Hendrick ter Brugghen was born probably in The Hague in 1588.1 His father, Jan ter Brugghen (1561–1626), was the first bailiff of the States of Holland.2 Hendrick’s grandfather, who came from a distinguished family from the provinces of Utrecht and Overijssel, was a Catholic priest and as such not allowed to marry. Hendrick’s father was therefore illegitimate. Because of this background, it was long assumed that Hendrick too was a Catholic, but his marriage on 15 October 1616 to Jacomijna Verbeeck (d. 1634), a lawyer’s daughter, took place in a Dutch Reformed church. Moreover, four of the couple’s eight children were baptized in Reformed churches. Unlike his brother and sister, however, Ter Brugghen never became a Protestant. His widow, though, did join the Reformed Church, but not until shortly after his death.
Ter Brugghen probably spent his childhood in The Hague. Between 1602, the last mention of him in The Hague, and 1613, the first record of him in Utrecht, the Ter Brugghen family is recorded only in Abcoude.3 Yet Jan must have settled in Utrecht before 1613, because his son trained as a painter under Abraham Bloemaert (1566–1651), who lived in Utrecht continuously from 1593 until his death.4 After his apprenticeship with Bloemaert, Ter Brugghen traveled to Italy where, in his own words, he “executed art for innumerable years.”5 He must have left after April 1607, because in that month he served in the army of the Frisian stadholder Ernst Casimir I (1573–1632). According to his son Richard ter Brugghen (1616–1710), who published a Notificatie (Notice) with a biographical sketch of his father in 1707, Ter Brugghen worked in Naples and Rome, where he is said to have met Peter Paul Rubens (1577–1640), who lived there until 1608. The veracity of these facts is difficult to determine. Richard’s Notice was a somewhat propagandist pamphlet intended to bring about a reevaluation of his father’s work.6 In his son’s eyes, Ter Brugghen’s reputation had suffered greatly from Joachim von Sandrart’s negative assessment of his work in his Teutschen Academy.7 Sandrart (1606–88) dedicated just a few lines to Ter Brugghen in which he hinted that he was not a great admirer of the artist. Sandrart appreciated the way Ter Brugghen followed “natuur” (nature), but qualified this by describing it as “unangenehm” (unpleasant), suggesting that this was related to Ter Brugghen’s “tiefsinnige, jedoch schwermütige Gedanken” (profound, but melancholy thoughts), a judgment that was later interpreted to mean that Ter Brugghen suffered from melancholia.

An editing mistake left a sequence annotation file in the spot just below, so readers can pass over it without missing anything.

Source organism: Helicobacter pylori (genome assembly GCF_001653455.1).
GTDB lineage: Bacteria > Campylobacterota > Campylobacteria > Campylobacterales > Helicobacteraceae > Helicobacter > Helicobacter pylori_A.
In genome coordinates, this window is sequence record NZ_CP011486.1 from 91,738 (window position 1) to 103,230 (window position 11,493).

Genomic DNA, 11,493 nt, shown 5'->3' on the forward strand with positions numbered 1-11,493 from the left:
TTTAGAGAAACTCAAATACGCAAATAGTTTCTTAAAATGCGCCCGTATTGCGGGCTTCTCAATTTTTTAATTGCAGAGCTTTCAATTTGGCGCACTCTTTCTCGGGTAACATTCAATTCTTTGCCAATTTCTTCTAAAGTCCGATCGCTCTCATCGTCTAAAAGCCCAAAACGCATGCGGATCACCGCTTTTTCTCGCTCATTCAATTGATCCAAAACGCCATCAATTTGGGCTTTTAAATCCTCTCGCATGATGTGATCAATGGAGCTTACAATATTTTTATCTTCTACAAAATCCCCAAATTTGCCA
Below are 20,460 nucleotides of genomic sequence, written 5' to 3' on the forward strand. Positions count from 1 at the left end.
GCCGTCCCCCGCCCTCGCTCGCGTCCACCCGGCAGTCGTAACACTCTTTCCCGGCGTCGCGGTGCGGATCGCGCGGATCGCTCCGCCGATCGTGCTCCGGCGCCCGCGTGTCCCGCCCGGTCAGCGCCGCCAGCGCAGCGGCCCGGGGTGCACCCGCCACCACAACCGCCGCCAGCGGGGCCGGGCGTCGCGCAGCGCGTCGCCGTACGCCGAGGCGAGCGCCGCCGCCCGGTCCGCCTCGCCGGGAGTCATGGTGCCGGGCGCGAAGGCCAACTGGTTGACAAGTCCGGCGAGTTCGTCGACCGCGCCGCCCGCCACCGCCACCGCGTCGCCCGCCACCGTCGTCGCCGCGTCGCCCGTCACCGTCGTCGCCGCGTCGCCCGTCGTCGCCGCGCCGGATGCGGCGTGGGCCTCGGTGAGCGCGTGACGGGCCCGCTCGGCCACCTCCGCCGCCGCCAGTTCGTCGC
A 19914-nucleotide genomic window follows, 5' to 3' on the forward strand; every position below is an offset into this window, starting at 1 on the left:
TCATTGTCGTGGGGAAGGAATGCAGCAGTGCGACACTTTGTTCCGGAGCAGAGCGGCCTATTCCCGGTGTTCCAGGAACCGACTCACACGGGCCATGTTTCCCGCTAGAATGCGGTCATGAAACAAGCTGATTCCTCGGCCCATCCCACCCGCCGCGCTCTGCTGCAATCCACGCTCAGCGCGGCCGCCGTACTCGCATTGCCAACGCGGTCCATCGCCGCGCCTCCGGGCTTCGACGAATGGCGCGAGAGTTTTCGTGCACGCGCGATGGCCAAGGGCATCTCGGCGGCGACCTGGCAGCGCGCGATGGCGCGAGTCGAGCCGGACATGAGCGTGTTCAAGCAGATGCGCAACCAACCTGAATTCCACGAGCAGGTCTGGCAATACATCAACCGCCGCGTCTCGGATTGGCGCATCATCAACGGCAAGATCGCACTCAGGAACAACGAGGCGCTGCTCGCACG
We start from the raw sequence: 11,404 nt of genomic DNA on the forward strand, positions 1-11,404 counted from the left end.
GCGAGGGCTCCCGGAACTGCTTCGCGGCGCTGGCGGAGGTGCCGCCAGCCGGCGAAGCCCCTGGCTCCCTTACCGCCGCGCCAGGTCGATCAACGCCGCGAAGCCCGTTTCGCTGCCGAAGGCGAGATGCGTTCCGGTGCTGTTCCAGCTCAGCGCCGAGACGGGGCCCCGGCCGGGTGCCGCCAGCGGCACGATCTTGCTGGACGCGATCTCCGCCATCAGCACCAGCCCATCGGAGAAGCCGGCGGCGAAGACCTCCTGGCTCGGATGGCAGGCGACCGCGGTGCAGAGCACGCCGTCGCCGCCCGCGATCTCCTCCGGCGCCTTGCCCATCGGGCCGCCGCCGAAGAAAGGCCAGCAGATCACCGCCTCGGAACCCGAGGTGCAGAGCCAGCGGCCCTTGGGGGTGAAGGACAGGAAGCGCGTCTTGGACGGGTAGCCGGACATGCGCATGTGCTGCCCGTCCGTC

Ter Brugghen spent the summer of 1614 in Milan. After a few months, and in the company of three other Utrecht painters, he embarked on a journey along the Gotthard Pass, arriving in Utrecht at the end of the year. In 1616 he enrolled as a master painter in the Guild of Saint Luke in Utrecht and, presumably because he was now financially independent, married Jacomijna Verbeeck. The couple took up residence in the artist’s home on the Korte Lauwerstraat. Little work from Ter Brugghen’s early years is known; the first painting that can be attributed to him with certainty dates from 1619.8 There are also indications that he made a second journey to Rome, which would have been between the summer of 1619 and the summer of 1621.9 He appears regularly in the Utrecht archives from 1622 on.